On the downside, hosted backup can be a bandwidth hog, using large chunks of it to back up data. With traditional backup, speeds are discussed as gigabytes per minute; hosted backup changes that conversation to megabytes per minute. This is a major concern when backing up large data stores or databases. After all, how much time it takes to back up can affect how much time a system is available for use.

Vendors have acknowledged that online backup may very well be the best way for partners to get involved in the market. Most of those vendors have come up with channel schemes that should fit the needs of VARs, but the channel program specifics can be as varied as the solutions offered. For example, AmeriVault, Mozy and Remote Data Backups offer a model through which a customer pays a fee based on gigabytes per month used, while Asigra sells based upon total capacity needed.

Some other vendors take a different approach to the market, either by selling the software to build a hosted solution or a bundle of software and services. Iron Mountain Digital, which is the granddaddy of remote storage (for more than 20 years), offers hosting or the software to build a hosting service.

What's more, the company charges by number of systems and system types to be backed up, eliminating concerns about volume. Leb Shama, with its Ahsay product, focuses on providing customers with the software to build a hosted backup service (that software can be purchased or leased), and avoiding the hosting dilemma altogether.

Those options bring up an interesting quandary for most solution providers: to host or not to host. Vendor-hosted solutions eliminate most of the burdens for solution providers that act as middlemen providing a service.

Hosting software brings a solution provider directly into the hosted market with the ability to set margins and enhance services, yet carrying the burden of equipment and support costs. Neither business model is right or wrong; it is just a matter of what fits best for the solution provider.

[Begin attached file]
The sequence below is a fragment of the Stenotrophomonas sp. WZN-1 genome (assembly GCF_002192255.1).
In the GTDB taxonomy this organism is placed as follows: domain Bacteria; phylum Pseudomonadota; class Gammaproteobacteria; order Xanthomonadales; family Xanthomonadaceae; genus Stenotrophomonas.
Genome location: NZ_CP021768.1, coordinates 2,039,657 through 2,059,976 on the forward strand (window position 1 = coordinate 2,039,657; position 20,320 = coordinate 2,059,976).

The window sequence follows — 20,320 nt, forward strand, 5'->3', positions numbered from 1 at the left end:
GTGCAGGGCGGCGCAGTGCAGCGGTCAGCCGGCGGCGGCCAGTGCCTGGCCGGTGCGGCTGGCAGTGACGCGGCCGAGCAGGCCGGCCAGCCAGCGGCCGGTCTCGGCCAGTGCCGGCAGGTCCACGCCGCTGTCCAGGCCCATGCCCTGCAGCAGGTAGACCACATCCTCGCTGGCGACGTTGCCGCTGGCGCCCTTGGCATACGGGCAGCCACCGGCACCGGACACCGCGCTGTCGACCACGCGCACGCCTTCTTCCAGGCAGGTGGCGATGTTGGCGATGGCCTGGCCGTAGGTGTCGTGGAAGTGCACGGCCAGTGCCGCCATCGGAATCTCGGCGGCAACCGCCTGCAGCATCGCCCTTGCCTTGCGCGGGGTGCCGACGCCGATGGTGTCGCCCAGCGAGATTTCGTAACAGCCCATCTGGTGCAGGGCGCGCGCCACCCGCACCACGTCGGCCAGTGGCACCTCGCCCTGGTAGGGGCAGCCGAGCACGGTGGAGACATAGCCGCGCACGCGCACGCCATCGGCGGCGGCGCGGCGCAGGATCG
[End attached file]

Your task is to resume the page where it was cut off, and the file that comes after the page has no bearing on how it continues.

Frank Ohlhorst Frank J. Ohlhorst is the Executive Technology Editor for eWeek Channel Insider and brings with him over 20 years of experience in the Information Technology field.He began his career as a network administrator and applications program in the private sector for two years before joining a computer consulting firm as a programmer analyst. In 1988 Frank founded a computer consulting company, which specialized in network design, implementation, and support, along with custom accounting applications developed in a variety of programming languages.In 1991, Frank took a position with the United States Department of Energy as a Network Manager for multiple DOE Area Offices with locations at Brookhaven National Laboratory (BNL), Princeton Plasma Physics Laboratory (PPL), Argonne National Laboratory (ANL), FermiLAB and the Ames Area Office (AMESAO). Frank's duties included managing the site networks, associated staff and the inter-network links between the area offices. He also served at the Computer Security Officer (CSO) for multiple DOE sites. Frank joined CMP Technology's Channel group in 1999 as a Technical Editor assigned to the CRN Test Center, within a year, Frank became the Senior Technical Editor, and was responsible for designing product testing methodologies, assigning product reviews, roundups and bakeoffs to the CRN Test Center staff.In 2003, Frank was named Technology Editor of CRN. In that capacity, he ensured that CRN maintained a clearer focus on technology and increased the integration of the Test Center's review content into both CRN's print and web properties. He also contributed to Netseminar's, hosted sessions at CMP's Xchange Channel trade shows and helped to develop new methods of content delivery, Such as CRN-TV.In September of 2004, Frank became the Director of the CRN Test Center and was charged with increasing the Test Center's contributions to CMP's Channel Web online presence and CMP's latest monthly publication, Digital Connect, a magazine geared towards the home integrator. He also continued to contribute to CMP's Netseminar series, Xchange events, industry conferences and CRN-TV.In January of 2007, CMP Launched CRNtech, a monthly publication focused on technology for the channel, with a mailed audience of 70,000 qualified readers. Frank was instrumental in the development and design of CRNTech and was the editorial director of the publication as well as its primary contributor. He also maintained the edit calendar, and hosted quarterly CRNTech Live events.In June 2007, Frank was named Senior Technology Analyst and became responsible for the technical focus and edit calendars of all the Channel Group's publications, including CRN, CRNTech, and VARBusiness, along with the Channel Group's specialized publications Solutions Inc., Government VAR, TechBuilder and various custom publications. Frank joined Ziff Davis Enterprise in September of 2007 and focuses on creating editorial content geared towards the purveyors of Information Technology products and services. Frank writes comparative reviews, channel analysis pieces and participates in many of Ziff Davis Enterprise's tradeshows and webinars. He has received several awards for his writing and editing, including back to back best review of the year awards, and a president's award for CRN-TV. Frank speaks at many industry conferences, is a contributor to several IT Books, holds several records for online hits and has several industry certifications, including Novell's CNE, Microsoft's MCP.Frank can be reached at frank.ohlhorst@ziffdavisenterprise.com